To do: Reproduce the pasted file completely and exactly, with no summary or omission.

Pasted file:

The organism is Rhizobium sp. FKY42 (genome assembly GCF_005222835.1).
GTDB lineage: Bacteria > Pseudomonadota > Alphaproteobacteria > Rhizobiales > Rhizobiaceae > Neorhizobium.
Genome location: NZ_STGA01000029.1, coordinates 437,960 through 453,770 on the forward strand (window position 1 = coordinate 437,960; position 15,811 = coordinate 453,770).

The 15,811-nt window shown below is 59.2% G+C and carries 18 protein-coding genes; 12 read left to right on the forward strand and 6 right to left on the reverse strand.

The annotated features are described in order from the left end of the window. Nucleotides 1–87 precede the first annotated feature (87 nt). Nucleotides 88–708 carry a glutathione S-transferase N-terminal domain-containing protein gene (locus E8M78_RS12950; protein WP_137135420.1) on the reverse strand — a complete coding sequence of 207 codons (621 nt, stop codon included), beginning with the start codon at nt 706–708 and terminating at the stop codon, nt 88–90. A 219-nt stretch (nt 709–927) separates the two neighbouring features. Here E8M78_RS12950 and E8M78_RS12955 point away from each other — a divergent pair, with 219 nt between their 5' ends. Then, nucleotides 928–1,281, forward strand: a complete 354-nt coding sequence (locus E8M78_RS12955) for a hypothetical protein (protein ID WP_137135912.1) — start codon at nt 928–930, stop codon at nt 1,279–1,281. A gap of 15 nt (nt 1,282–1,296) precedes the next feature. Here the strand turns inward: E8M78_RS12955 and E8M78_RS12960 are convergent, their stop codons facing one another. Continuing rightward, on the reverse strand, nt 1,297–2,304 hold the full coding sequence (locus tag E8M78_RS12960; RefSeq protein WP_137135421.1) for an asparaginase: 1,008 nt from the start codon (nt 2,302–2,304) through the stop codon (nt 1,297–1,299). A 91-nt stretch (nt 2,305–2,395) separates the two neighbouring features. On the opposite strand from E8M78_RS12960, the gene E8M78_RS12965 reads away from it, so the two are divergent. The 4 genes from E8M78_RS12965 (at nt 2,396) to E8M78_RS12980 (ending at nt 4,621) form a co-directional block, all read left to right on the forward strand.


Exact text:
The organism is Rhizobium sp. FKY42 (genome assembly GCF_005222835.1).
GTDB lineage: Bacteria > Pseudomonadota > Alphaproteobacteria > Rhizobiales > Rhizobiaceae > Neorhizobium.
Genome location: NZ_STGA01000029.1, coordinates 437,960 through 453,770 on the forward strand (window position 1 = coordinate 437,960; position 15,811 = coordinate 453,770).

The 15,811-nt window shown below is 59.2% G+C and carries 18 protein-coding genes; 12 read left to right on the forward strand and 6 right to left on the reverse strand.

The annotated features are described in order from the left end of the window. Nucleotides 1–87 precede the first annotated feature (87 nt). Nucleotides 88–708 carry a glutathione S-transferase N-terminal domain-containing protein gene (locus E8M78_RS12950; protein WP_137135420.1) on the reverse strand — a complete coding sequence of 207 codons (621 nt, stop codon included), beginning with the start codon at nt 706–708 and terminating at the stop codon, nt 88–90. A 219-nt stretch (nt 709–927) separates the two neighbouring features. Here E8M78_RS12950 and E8M78_RS12955 point away from each other — a divergent pair, with 219 nt between their 5' ends. Then, nucleotides 928–1,281, forward strand: a complete 354-nt coding sequence (locus E8M78_RS12955) for a hypothetical protein (protein ID WP_137135912.1) — start codon at nt 928–930, stop codon at nt 1,279–1,281. A gap of 15 nt (nt 1,282–1,296) precedes the next feature. Here the strand turns inward: E8M78_RS12955 and E8M78_RS12960 are convergent, their stop codons facing one another. Continuing rightward, on the reverse strand, nt 1,297–2,304 hold the full coding sequence (locus tag E8M78_RS12960; RefSeq protein WP_137135421.1) for an asparaginase: 1,008 nt from the start codon (nt 2,302–2,304) through the stop codon (nt 1,297–1,299). A 91-nt stretch (nt 2,305–2,395) separates the two neighbouring features. On the opposite strand from E8M78_RS12960, the gene E8M78_RS12965 reads away from it, so the two are divergent. The 4 genes from E8M78_RS12965 (at nt 2,396) to E8M78_RS12980 (ending at nt 4,621) form a co-directional block, all read left to right on the forward strand.